For a few millionths of a second after the Big Bang, the universe consisted of a hot soup of elementary particles called quarks and gluons. A few microseconds later, those particles began cooling to form protons and neutrons, the building blocks of matter.
Over the past decade, physicists around the world have been trying to re-create that soup, known as quark-gluon plasma (QGP), by slamming together nuclei of atoms with enough energy to produce trillion-degree temperatures.
“If you’re interested in the properties of the microseconds-old universe, the best way to study it is not by building a telescope, it’s by building an accelerator,” says Krishna Rajagopal, an MIT theoretical physicist who studies QGP.
Quarks and gluons, though they make up protons and neutrons, behave very differently from those heavier particles. Their interactions are governed by a theory known as quantum chromodynamics, developed in part by MIT professors Jerome Friedman and Frank Wilczek, who both won Nobel prizes for their work. However, the actual behavior of quarks and gluons is difficult to study because they are confined within heavier particles. The only place in the universe where QGP exists is inside high-speed accelerators, for the briefest flashes of time.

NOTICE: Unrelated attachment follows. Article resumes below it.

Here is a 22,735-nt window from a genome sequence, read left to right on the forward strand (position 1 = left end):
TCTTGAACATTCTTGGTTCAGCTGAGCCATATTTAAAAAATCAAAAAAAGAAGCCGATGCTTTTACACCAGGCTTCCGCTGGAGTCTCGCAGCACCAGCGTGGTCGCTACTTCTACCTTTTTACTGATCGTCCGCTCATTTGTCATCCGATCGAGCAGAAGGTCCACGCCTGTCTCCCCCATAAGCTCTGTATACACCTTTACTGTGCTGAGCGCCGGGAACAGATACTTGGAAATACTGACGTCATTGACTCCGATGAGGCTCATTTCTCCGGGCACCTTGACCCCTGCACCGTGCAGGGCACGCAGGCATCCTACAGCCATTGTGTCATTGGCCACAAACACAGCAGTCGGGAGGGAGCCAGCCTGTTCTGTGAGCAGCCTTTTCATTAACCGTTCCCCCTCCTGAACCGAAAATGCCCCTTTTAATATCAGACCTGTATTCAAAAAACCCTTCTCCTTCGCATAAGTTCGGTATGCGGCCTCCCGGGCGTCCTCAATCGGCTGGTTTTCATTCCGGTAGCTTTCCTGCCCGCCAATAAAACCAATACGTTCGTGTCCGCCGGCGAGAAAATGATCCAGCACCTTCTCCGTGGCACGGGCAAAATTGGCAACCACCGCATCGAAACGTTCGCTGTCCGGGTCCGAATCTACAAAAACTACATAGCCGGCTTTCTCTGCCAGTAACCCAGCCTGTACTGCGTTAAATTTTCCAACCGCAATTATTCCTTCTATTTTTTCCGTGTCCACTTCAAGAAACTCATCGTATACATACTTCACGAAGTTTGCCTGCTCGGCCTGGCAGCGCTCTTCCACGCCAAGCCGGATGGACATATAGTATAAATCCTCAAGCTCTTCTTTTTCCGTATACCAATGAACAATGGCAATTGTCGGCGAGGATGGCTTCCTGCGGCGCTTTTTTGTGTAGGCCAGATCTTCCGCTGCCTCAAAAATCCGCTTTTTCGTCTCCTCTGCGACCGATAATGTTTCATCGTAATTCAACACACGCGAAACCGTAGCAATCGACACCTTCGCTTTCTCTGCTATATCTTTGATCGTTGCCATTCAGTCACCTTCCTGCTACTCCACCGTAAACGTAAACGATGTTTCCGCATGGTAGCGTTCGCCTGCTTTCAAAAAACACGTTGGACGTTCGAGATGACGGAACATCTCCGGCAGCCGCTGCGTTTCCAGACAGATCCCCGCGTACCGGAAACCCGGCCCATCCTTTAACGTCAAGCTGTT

In 2005, scientists at the Relativistic Heavy Ion Collider at Brookhaven National Laboratory reported creating QGP by smashing gold atoms together at nearly the speed of light. These collisions can produce temperatures up to 4 trillion degrees — 250,000 times warmer than the sun’s interior and hot enough to melt protons and neutrons into quarks and gluons.
The resulting super-hot, super-dense blob of matter, about a trillionth of a centimeter across, could give scientists new insights into the properties of the very early universe. So far, they have already made the surprising discovery that QGP is a nearly frictionless liquid, not the gas that physicists had expected.
By doing higher-energy collisions, scientists now hope to find out more about the properties of quark gluon plasma and whether it becomes gas-like at higher temperatures. They also want to delve further into the very surprising similarities that have been seen between QGP and ultracold gases (near absolute zero) that MIT’s Martin Zwierlein and others have created in the laboratory. Both substances are nearly frictionless, and theoretical physicists suspect that string theory may explain both phenomena, says Rajagopal.
At the Large Hadron Collider in Geneva, MIT faculty Gunther Roland, Wit Busza and Boleslaw Wyslouch are among the physicists planning to double the temperature achieved at Brookhaven, offering a glimpse of an even-earlier stage of the universe’s formation.
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